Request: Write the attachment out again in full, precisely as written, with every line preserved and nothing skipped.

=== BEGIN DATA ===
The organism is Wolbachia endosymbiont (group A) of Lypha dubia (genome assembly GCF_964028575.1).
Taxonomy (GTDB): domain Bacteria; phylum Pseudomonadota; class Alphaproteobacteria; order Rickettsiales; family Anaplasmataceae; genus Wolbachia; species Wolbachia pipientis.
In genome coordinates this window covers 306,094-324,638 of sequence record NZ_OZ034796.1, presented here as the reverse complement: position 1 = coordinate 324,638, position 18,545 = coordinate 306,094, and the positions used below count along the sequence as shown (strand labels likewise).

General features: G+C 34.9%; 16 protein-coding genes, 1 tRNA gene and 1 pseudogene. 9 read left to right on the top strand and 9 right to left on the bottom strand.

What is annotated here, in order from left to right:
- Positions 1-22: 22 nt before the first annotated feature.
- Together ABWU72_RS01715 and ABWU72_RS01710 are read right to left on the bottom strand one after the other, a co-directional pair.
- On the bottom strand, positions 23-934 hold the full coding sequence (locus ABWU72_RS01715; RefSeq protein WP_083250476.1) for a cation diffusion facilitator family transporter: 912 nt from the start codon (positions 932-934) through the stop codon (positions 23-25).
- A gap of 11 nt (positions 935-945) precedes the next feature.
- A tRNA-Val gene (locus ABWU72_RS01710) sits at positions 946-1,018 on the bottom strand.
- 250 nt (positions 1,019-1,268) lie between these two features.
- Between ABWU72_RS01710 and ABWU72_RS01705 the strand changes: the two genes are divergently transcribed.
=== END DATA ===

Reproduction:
The organism is Wolbachia endosymbiont (group A) of Lypha dubia (genome assembly GCF_964028575.1).
Taxonomy (GTDB): domain Bacteria; phylum Pseudomonadota; class Alphaproteobacteria; order Rickettsiales; family Anaplasmataceae; genus Wolbachia; species Wolbachia pipientis.
In genome coordinates this window covers 306,094-324,638 of sequence record NZ_OZ034796.1, presented here as the reverse complement: position 1 = coordinate 324,638, position 18,545 = coordinate 306,094, and the positions used below count along the sequence as shown (strand labels likewise).

General features: G+C 34.9%; 16 protein-coding genes, 1 tRNA gene and 1 pseudogene. 9 read left to right on the top strand and 9 right to left on the bottom strand.

What is annotated here, in order from left to right:
- Positions 1-22: 22 nt before the first annotated feature.
- Together ABWU72_RS01715 and ABWU72_RS01710 are read right to left on the bottom strand one after the other, a co-directional pair.
- On the bottom strand, positions 23-934 hold the full coding sequence (locus ABWU72_RS01715; RefSeq protein WP_083250476.1) for a cation diffusion facilitator family transporter: 912 nt from the start codon (positions 932-934) through the stop codon (positions 23-25).
- A gap of 11 nt (positions 935-945) precedes the next feature.
- A tRNA-Val gene (locus ABWU72_RS01710) sits at positions 946-1,018 on the bottom strand.
- 250 nt (positions 1,019-1,268) lie between these two features.
- Between ABWU72_RS01710 and ABWU72_RS01705 the strand changes: the two genes are divergently transcribed.